If you’re weightlifting, whether it’s solely practicing the Olympic lifts or incorporating them in your WOD, you’re using your shoulders a LOT. Any time weight goes over your head (or even when you grab a dumbbell), your shoulders are working. As a ball-and-socket joint, they’re the most mobile joint in your body—and, in turn, the most vulnerable. And you’re pushing their mobility AND stability to the max with heavy loads and explosive movements.
But, are you checking in with them? To keep your shoulders healthy and happy, you need to give them some TLC. If you’re throwing weight over your head and catching it with those little guys (read: Olympic weightlifting), you need to maintain their health and practice stability.
If we tell you it'll bring you a lot closer to that next PR, does that help?? Because it will. Soooo many lifts are missed because of weak shoulder stability.
Shoulder stability problems can manifest in lots of ways. Wrist pain, hand pain, elbow pain, shoulder pain: they’re often connected. To mitigate a lot of these annoyances, you can implement some shoulder stability work in your warmup and simultaneously prevent injury while also strengthening your stability in your lifts. It’s a win-win—you just have to actually do it.
So, we all agree shoulder stability is an important element of your warmup. That’s pretty cut and dry. But it is hard (near impossible) to commit to something without a plan or guidance. So, we’ve compiled a list of several shoulder stability movements you can use in your own warmup. Take note on 2-3 you want to try and DO THEM! Today! Or at your next WOD.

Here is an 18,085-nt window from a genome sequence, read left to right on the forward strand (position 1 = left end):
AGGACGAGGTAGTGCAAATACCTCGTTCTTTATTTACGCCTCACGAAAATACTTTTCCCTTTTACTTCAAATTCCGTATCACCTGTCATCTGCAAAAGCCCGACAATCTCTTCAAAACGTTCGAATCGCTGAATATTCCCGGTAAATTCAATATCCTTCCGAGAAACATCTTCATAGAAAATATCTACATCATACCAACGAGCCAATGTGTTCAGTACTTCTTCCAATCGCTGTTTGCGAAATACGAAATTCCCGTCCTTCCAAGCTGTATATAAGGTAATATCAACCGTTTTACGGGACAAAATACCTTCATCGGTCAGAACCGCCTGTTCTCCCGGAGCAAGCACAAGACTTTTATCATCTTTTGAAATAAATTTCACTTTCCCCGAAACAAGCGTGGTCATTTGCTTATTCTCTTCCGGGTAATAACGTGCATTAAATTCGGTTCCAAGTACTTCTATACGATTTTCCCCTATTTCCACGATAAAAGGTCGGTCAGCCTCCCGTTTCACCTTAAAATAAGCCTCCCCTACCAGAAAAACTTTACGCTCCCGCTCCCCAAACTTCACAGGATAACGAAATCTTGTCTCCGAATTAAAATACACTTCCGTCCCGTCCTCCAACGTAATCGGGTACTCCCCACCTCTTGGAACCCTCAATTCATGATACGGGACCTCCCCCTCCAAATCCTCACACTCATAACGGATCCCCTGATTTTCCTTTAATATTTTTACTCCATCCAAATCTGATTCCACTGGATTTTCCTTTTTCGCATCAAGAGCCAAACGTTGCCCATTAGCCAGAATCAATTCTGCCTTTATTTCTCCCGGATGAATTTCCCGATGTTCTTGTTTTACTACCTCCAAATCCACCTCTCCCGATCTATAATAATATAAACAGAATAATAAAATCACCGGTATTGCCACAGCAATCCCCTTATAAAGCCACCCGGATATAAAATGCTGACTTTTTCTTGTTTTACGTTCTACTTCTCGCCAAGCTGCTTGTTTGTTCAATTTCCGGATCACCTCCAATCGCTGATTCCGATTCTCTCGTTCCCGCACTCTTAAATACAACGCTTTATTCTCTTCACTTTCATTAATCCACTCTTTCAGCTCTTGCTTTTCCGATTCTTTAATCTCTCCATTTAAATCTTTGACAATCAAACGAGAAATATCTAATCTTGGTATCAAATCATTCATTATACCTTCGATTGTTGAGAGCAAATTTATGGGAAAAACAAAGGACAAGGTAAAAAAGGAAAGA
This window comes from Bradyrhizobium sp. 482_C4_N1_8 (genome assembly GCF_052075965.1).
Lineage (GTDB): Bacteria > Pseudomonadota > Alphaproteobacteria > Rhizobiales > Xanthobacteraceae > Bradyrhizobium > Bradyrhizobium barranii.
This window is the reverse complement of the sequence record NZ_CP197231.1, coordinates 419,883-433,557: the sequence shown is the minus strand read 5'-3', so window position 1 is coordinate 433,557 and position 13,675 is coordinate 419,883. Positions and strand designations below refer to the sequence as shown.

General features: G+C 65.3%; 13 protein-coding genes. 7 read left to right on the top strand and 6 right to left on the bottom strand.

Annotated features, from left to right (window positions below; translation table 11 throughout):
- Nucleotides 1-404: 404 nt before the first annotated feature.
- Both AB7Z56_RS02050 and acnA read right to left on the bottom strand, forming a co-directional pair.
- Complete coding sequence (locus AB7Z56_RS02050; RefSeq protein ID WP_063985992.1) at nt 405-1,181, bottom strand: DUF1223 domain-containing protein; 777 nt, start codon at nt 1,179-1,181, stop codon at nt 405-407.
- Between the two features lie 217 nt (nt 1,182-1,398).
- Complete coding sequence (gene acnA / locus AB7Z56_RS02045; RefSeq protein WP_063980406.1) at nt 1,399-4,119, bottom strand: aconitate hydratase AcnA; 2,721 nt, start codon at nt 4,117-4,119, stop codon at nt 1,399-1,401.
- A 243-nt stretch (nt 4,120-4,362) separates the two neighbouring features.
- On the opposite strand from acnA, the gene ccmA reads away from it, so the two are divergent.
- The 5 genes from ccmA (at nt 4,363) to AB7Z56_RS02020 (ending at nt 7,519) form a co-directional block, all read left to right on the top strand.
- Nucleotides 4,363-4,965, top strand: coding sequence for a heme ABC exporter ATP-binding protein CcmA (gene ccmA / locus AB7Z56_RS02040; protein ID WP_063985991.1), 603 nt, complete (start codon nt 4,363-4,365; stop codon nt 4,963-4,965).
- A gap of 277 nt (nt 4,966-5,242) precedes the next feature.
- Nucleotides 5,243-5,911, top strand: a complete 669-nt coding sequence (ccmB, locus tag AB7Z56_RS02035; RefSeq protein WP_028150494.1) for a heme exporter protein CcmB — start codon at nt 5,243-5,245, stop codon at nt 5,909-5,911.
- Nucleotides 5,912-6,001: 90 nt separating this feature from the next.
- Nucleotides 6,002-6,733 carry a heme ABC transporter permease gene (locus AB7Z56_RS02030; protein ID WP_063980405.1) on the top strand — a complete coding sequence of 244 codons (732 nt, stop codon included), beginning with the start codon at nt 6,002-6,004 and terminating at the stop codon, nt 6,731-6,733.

Standing, hold your kettlebell by the handle in your front rack position and press it overhead, rotating the hand so your palm faces forward at the top. Return to start. This is a single-arm movement. Complete all your reps on one arm before switching.
Assume the plank position, on your hands with your feet wide apart. Take one hand off the ground. You can rest it on the opposite shoulder for balance. Hold the plank for 15-30 seconds with each hand.
Lay on your back with your kettlebell in one hand, elbow on the ground, with the foot on that side flat on the ground. Your other arm will be outstretched to the side, palm facing down, with that leg straight. Press your kettlebell up and roll to your opposite side so you’re perpendicular to the floor. Roll back down to your starting position and repeat.
For your farmer’s carry, you’ll be carrying kettlebells in either 1 or both hands for a challenging distance or timed goal. Practice your farmer’s carry in the front racked position, a suitcase carry (one kettlebell down by your side), single or both arms overhead, and the traditional carry in both hands by your sides.
Come to the top of your pull-up and hold it for as long as you can.
In a kneeling position, hold the kettlebell overhead, palm forward, in the hand on the same side as your forward knee. Carefully bring your other hand toward the floor, hinging from the waist, and keep the kettlebell directly above your shoulder. Still keeping the kettlebell directly above your shoulder, hinge back up to the starting position.
There you have it. A nice list of exercises to start implementing NOW. Don’t wait until something hurts. Be proactive so you can stay active. If you have any questions feel free to reach out to us at email@example.com and we’ll be happy to help. Happy lifting Team CK!